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July 4th, 2008 by Cristina Costa

Yesterday this link arrived at my twitter channel via @ewanmcintosh. (isn’t twitter fab? 😉 ) Another great talk by Sir Ken Robinson. I didn’t expect it to be less than true inspiration after the last talk I had watched from him as part of the TED conference.

Yesterday evening, I finally was able to play the talk on my laptop. It was not only inspiring, it was extremely encouraging and thought provoking. The main message was, in my opinion, not to change the educational system, but rather to come up with a new one that will actually meet this age’s essence: individuality and diversity; customization and creativity.

Sir Robinson speaks about us aiming at the wrong challenge. It is not how we can make something better, as it is not about constantly reforming a system that was designed for a different age; It is about forming a new, or rather, new ways of helping us discover our natural talents. Our “geniuses” are being oppressed by education – isn’t it a pure antithesis of what we think education should be granting us?

And this brilliant speaker goes on with a brilliant thought I truly believe in: people do their best when they do what they love… when they are in their element. Isn’t it so true? Does it happen to you too? It does to me and it has always been so in school, at work, in everything I do. For instance, I hated when I had to memorize things I didn’t understand. My head would spin just to think about the electrons, atoms and molecules that, according to the teacher, were there up the air but whose point I always missed to see …so abstract it was, and so little skill the teachers had to explain it in a way it would make sense to ME. And as apparently it made sense to the others, I felt I should just shut up and set my mind to spend boring weekends at my desk trying to memorize words and sentences I couldn’t make out, but which would grant me a passing mark. On the other hand, I liked languages. I tried to understand the grammatical structured, examine the exceptions, observe how people expressed themselves, analyze  how language is cultural and experience related, how it also influences the way we think, etc. I was always fascinated by it. Learning languages is an ongoing challenge. And I always enjoyedit. As I did enjoy computer classes too. I therefore relate truly to the thought that when people discover what they can do, they become someone else, they transform, they bloom, they exceed what they thought to be their limits.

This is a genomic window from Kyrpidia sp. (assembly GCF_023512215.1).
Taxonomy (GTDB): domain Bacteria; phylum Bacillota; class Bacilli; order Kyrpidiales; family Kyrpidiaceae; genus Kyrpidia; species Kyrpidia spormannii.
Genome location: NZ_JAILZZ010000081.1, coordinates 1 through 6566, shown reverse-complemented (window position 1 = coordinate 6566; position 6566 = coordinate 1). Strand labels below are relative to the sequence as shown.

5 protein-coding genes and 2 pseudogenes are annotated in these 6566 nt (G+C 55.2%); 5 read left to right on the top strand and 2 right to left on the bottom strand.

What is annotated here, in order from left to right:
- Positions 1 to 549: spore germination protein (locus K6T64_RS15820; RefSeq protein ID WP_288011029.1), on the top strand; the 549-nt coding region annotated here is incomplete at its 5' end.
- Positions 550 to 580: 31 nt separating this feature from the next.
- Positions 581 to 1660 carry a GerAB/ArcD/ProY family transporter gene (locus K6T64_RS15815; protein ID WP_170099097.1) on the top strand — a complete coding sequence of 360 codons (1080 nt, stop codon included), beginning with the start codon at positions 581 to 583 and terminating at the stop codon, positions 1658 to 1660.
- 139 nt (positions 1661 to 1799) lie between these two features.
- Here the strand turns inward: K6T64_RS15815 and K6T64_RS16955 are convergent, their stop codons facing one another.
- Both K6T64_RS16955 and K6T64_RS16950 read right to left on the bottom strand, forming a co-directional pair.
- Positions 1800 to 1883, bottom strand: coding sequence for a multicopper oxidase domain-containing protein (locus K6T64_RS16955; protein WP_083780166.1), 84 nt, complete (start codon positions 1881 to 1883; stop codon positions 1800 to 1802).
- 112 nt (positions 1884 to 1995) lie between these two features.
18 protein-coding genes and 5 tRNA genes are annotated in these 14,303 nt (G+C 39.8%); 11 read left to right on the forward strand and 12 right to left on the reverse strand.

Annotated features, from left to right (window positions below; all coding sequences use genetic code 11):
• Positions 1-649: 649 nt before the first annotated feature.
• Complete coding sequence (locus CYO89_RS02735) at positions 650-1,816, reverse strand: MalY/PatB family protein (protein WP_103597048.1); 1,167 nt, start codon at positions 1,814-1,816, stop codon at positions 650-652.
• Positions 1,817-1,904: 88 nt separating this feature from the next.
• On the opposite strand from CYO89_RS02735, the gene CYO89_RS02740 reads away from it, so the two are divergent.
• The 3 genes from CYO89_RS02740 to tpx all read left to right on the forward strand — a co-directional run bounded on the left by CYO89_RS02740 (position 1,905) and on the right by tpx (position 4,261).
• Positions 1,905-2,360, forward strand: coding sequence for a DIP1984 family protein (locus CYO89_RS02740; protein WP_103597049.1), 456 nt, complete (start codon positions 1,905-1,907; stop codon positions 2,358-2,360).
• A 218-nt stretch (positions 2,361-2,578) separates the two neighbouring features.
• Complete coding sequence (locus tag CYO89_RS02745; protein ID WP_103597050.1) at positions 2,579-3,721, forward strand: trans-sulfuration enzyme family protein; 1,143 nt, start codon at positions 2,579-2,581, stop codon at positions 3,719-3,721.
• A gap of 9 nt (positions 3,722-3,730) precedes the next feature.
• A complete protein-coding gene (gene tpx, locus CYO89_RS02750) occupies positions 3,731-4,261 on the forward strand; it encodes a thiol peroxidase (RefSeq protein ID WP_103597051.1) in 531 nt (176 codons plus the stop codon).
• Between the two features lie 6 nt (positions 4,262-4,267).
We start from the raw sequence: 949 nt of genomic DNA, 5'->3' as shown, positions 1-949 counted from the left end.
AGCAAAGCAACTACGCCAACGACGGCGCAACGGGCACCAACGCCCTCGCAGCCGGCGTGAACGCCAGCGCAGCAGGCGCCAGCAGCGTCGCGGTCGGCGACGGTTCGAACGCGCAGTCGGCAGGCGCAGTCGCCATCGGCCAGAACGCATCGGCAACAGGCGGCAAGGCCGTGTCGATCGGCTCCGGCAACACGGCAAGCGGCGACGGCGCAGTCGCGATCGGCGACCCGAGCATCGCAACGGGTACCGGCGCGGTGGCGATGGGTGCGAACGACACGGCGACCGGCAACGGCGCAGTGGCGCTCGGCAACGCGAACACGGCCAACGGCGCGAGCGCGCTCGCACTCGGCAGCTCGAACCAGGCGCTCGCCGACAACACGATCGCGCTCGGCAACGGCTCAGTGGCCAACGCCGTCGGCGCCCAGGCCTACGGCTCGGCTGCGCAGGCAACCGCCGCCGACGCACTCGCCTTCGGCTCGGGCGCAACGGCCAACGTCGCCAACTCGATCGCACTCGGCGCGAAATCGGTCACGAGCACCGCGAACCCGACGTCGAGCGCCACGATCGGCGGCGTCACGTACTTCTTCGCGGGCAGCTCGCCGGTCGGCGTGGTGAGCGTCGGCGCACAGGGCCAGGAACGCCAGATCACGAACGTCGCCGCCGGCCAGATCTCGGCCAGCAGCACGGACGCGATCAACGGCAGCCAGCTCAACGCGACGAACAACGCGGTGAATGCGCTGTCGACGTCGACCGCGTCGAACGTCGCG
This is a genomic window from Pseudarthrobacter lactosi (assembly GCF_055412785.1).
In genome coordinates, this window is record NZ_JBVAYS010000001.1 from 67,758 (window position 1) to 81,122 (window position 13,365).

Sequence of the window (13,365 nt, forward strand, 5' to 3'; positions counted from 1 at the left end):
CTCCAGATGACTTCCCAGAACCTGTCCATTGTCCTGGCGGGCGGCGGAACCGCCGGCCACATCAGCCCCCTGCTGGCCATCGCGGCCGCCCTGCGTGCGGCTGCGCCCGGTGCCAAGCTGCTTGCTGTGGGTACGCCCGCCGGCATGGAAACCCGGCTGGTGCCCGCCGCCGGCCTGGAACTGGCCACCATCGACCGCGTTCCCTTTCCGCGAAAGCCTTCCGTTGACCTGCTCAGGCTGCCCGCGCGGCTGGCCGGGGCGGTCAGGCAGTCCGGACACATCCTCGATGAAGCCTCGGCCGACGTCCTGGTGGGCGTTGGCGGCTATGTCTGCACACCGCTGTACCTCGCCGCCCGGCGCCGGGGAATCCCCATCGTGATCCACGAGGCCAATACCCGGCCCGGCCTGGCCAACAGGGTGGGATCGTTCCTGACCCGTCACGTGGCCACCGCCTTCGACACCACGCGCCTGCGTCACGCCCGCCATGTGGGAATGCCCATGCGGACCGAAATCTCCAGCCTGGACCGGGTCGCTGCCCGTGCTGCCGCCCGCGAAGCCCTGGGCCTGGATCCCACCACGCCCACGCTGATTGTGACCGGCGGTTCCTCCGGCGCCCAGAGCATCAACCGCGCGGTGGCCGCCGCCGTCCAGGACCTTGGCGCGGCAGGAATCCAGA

Trying to meet the future with ideas of the past is not the answer. We have to look at nature and learn from it. We need for once and for all to move from the industrial to an organic paradigm that will help provide the appropriate conditions to seed the right learning environments. Environments in which each learner will be valued and able to develop his/her genius in a creative way. And then I loved the way Sir Ken Robinson describes creativity: Original ideas with added value.

And he finishes with this amazing quote from Benjamin Franklin “All mankind is divided into three classes: those that are immovable, those that are movable, and those that move.

So, Let’s MOVE people! It’s about time.

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